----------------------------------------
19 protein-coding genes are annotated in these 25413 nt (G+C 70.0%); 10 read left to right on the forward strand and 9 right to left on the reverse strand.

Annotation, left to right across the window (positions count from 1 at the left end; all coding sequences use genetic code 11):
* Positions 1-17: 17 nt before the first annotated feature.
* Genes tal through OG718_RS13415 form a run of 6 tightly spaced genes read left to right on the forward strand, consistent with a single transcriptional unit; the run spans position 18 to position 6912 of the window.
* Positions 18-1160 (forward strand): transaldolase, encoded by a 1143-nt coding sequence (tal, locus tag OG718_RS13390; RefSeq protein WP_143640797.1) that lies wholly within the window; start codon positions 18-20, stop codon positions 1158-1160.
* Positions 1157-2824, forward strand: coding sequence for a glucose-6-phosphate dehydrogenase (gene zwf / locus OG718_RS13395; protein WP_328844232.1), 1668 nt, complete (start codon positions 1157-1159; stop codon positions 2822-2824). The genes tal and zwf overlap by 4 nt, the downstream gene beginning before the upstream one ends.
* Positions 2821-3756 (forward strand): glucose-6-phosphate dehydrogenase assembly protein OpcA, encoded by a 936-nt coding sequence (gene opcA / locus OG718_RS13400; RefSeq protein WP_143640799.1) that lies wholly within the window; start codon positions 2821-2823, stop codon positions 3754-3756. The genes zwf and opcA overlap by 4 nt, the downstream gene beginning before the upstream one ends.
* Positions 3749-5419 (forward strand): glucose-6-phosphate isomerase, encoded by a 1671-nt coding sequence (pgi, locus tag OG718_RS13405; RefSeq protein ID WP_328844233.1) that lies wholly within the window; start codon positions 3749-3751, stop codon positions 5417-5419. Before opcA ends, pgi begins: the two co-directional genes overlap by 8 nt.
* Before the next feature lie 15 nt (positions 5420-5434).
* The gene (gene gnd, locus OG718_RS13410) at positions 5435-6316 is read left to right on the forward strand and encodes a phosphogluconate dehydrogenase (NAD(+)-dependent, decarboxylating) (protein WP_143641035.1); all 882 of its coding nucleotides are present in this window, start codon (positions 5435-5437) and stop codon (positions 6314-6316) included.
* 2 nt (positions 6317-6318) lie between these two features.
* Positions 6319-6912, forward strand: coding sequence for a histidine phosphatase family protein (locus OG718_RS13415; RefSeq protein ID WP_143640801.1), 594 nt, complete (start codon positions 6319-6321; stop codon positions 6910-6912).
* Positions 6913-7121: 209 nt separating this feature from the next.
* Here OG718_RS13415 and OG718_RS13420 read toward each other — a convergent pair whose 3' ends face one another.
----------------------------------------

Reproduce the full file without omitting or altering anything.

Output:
19 protein-coding genes are annotated in these 25413 nt (G+C 70.0%); 10 read left to right on the forward strand and 9 right to left on the reverse strand.

Annotation, left to right across the window (positions count from 1 at the left end; all coding sequences use genetic code 11):
* Positions 1-17: 17 nt before the first annotated feature.
* Genes tal through OG718_RS13415 form a run of 6 tightly spaced genes read left to right on the forward strand, consistent with a single transcriptional unit; the run spans position 18 to position 6912 of the window.
* Positions 18-1160 (forward strand): transaldolase, encoded by a 1143-nt coding sequence (tal, locus tag OG718_RS13390; RefSeq protein WP_143640797.1) that lies wholly within the window; start codon positions 18-20, stop codon positions 1158-1160.
* Positions 1157-2824, forward strand: coding sequence for a glucose-6-phosphate dehydrogenase (gene zwf / locus OG718_RS13395; protein WP_328844232.1), 1668 nt, complete (start codon positions 1157-1159; stop codon positions 2822-2824). The genes tal and zwf overlap by 4 nt, the downstream gene beginning before the upstream one ends.
* Positions 2821-3756 (forward strand): glucose-6-phosphate dehydrogenase assembly protein OpcA, encoded by a 936-nt coding sequence (gene opcA / locus OG718_RS13400; RefSeq protein WP_143640799.1) that lies wholly within the window; start codon positions 2821-2823, stop codon positions 3754-3756. The genes zwf and opcA overlap by 4 nt, the downstream gene beginning before the upstream one ends.
* Positions 3749-5419 (forward strand): glucose-6-phosphate isomerase, encoded by a 1671-nt coding sequence (pgi, locus tag OG718_RS13405; RefSeq protein ID WP_328844233.1) that lies wholly within the window; start codon positions 3749-3751, stop codon positions 5417-5419. Before opcA ends, pgi begins: the two co-directional genes overlap by 8 nt.
* Before the next feature lie 15 nt (positions 5420-5434).
* The gene (gene gnd, locus OG718_RS13410) at positions 5435-6316 is read left to right on the forward strand and encodes a phosphogluconate dehydrogenase (NAD(+)-dependent, decarboxylating) (protein WP_143641035.1); all 882 of its coding nucleotides are present in this window, start codon (positions 5435-5437) and stop codon (positions 6314-6316) included.
* 2 nt (positions 6317-6318) lie between these two features.
* Positions 6319-6912, forward strand: coding sequence for a histidine phosphatase family protein (locus OG718_RS13415; RefSeq protein ID WP_143640801.1), 594 nt, complete (start codon positions 6319-6321; stop codon positions 6910-6912).
* Positions 6913-7121: 209 nt separating this feature from the next.
* Here OG718_RS13415 and OG718_RS13420 read toward each other — a convergent pair whose 3' ends face one another.